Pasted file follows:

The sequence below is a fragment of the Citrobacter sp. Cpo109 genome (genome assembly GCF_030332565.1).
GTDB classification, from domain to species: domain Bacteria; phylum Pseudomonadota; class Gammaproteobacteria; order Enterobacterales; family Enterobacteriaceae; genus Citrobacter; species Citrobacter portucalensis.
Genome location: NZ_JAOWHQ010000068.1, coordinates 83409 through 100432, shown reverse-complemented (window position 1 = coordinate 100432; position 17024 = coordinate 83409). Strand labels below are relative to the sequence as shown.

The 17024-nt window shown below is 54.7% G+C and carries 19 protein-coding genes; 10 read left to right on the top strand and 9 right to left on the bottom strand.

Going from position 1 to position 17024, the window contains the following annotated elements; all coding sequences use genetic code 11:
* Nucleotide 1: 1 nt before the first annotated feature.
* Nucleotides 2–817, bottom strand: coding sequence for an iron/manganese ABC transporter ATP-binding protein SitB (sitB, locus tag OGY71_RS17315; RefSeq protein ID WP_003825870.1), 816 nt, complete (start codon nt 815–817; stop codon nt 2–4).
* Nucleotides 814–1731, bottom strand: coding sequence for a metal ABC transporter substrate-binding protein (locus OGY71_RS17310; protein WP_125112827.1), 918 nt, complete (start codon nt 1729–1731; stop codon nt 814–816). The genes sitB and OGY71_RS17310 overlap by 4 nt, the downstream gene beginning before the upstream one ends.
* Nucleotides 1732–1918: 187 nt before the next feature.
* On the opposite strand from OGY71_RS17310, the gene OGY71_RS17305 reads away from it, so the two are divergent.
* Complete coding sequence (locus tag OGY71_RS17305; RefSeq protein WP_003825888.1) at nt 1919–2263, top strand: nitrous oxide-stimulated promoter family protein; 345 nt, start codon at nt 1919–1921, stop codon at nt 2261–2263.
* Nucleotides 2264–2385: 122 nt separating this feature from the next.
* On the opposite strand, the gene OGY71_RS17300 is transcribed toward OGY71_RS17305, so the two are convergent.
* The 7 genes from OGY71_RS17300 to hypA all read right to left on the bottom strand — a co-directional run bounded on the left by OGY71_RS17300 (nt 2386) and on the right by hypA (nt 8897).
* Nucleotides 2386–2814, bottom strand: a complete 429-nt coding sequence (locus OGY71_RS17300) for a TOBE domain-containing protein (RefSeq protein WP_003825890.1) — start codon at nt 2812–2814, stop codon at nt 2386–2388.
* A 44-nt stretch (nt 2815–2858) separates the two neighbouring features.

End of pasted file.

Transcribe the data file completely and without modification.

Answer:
The sequence below is a fragment of the Citrobacter sp. Cpo109 genome (genome assembly GCF_030332565.1).
GTDB classification, from domain to species: domain Bacteria; phylum Pseudomonadota; class Gammaproteobacteria; order Enterobacterales; family Enterobacteriaceae; genus Citrobacter; species Citrobacter portucalensis.
Genome location: NZ_JAOWHQ010000068.1, coordinates 83409 through 100432, shown reverse-complemented (window position 1 = coordinate 100432; position 17024 = coordinate 83409). Strand labels below are relative to the sequence as shown.

The 17024-nt window shown below is 54.7% G+C and carries 19 protein-coding genes; 10 read left to right on the top strand and 9 right to left on the bottom strand.

Going from position 1 to position 17024, the window contains the following annotated elements; all coding sequences use genetic code 11:
* Nucleotide 1: 1 nt before the first annotated feature.
* Nucleotides 2–817, bottom strand: coding sequence for an iron/manganese ABC transporter ATP-binding protein SitB (sitB, locus tag OGY71_RS17315; RefSeq protein ID WP_003825870.1), 816 nt, complete (start codon nt 815–817; stop codon nt 2–4).
* Nucleotides 814–1731, bottom strand: coding sequence for a metal ABC transporter substrate-binding protein (locus OGY71_RS17310; protein WP_125112827.1), 918 nt, complete (start codon nt 1729–1731; stop codon nt 814–816). The genes sitB and OGY71_RS17310 overlap by 4 nt, the downstream gene beginning before the upstream one ends.
* Nucleotides 1732–1918: 187 nt before the next feature.
* On the opposite strand from OGY71_RS17310, the gene OGY71_RS17305 reads away from it, so the two are divergent.
* Complete coding sequence (locus tag OGY71_RS17305; RefSeq protein WP_003825888.1) at nt 1919–2263, top strand: nitrous oxide-stimulated promoter family protein; 345 nt, start codon at nt 1919–1921, stop codon at nt 2261–2263.
* Nucleotides 2264–2385: 122 nt separating this feature from the next.
* On the opposite strand, the gene OGY71_RS17300 is transcribed toward OGY71_RS17305, so the two are convergent.
* The 7 genes from OGY71_RS17300 to hypA all read right to left on the bottom strand — a co-directional run bounded on the left by OGY71_RS17300 (nt 2386) and on the right by hypA (nt 8897).
* Nucleotides 2386–2814, bottom strand: a complete 429-nt coding sequence (locus OGY71_RS17300) for a TOBE domain-containing protein (RefSeq protein WP_003825890.1) — start codon at nt 2812–2814, stop codon at nt 2386–2388.
* A 44-nt stretch (nt 2815–2858) separates the two neighbouring features.